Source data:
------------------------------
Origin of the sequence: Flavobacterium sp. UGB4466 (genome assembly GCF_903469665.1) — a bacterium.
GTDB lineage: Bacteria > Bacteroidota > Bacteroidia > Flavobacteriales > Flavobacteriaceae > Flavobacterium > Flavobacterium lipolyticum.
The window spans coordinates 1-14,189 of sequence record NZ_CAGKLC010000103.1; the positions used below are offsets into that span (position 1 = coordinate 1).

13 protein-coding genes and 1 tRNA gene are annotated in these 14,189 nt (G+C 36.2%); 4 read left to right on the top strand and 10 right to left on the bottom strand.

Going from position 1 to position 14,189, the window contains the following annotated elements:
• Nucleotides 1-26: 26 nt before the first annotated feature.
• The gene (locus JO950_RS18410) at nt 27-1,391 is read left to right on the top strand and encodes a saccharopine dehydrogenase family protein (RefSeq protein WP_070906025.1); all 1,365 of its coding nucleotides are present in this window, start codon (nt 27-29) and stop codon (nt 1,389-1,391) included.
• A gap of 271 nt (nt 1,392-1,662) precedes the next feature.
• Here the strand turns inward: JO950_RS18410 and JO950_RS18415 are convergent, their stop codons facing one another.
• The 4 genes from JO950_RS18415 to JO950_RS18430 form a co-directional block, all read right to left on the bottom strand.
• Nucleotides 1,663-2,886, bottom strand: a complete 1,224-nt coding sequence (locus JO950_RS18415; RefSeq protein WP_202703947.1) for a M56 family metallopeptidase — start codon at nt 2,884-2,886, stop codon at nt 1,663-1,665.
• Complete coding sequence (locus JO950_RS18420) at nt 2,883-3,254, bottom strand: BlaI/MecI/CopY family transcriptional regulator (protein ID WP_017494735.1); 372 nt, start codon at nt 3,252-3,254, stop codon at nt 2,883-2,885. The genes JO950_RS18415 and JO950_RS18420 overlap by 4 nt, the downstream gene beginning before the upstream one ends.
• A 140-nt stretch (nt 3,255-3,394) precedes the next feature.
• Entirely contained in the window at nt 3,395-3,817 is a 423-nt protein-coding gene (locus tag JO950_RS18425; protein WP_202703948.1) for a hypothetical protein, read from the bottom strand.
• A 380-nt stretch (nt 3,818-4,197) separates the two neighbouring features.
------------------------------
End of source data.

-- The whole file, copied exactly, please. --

Origin of the sequence: Flavobacterium sp. UGB4466 (genome assembly GCF_903469665.1) — a bacterium.
GTDB lineage: Bacteria > Bacteroidota > Bacteroidia > Flavobacteriales > Flavobacteriaceae > Flavobacterium > Flavobacterium lipolyticum.
The window spans coordinates 1-14,189 of sequence record NZ_CAGKLC010000103.1; the positions used below are offsets into that span (position 1 = coordinate 1).

13 protein-coding genes and 1 tRNA gene are annotated in these 14,189 nt (G+C 36.2%); 4 read left to right on the top strand and 10 right to left on the bottom strand.

Going from position 1 to position 14,189, the window contains the following annotated elements:
• Nucleotides 1-26: 26 nt before the first annotated feature.
• The gene (locus JO950_RS18410) at nt 27-1,391 is read left to right on the top strand and encodes a saccharopine dehydrogenase family protein (RefSeq protein WP_070906025.1); all 1,365 of its coding nucleotides are present in this window, start codon (nt 27-29) and stop codon (nt 1,389-1,391) included.
• A gap of 271 nt (nt 1,392-1,662) precedes the next feature.
• Here the strand turns inward: JO950_RS18410 and JO950_RS18415 are convergent, their stop codons facing one another.
• The 4 genes from JO950_RS18415 to JO950_RS18430 form a co-directional block, all read right to left on the bottom strand.
• Nucleotides 1,663-2,886, bottom strand: a complete 1,224-nt coding sequence (locus JO950_RS18415; RefSeq protein WP_202703947.1) for a M56 family metallopeptidase — start codon at nt 2,884-2,886, stop codon at nt 1,663-1,665.
• Complete coding sequence (locus JO950_RS18420) at nt 2,883-3,254, bottom strand: BlaI/MecI/CopY family transcriptional regulator (protein ID WP_017494735.1); 372 nt, start codon at nt 3,252-3,254, stop codon at nt 2,883-2,885. The genes JO950_RS18415 and JO950_RS18420 overlap by 4 nt, the downstream gene beginning before the upstream one ends.
• A 140-nt stretch (nt 3,255-3,394) precedes the next feature.
• Entirely contained in the window at nt 3,395-3,817 is a 423-nt protein-coding gene (locus tag JO950_RS18425; protein WP_202703948.1) for a hypothetical protein, read from the bottom strand.
• A 380-nt stretch (nt 3,818-4,197) separates the two neighbouring features.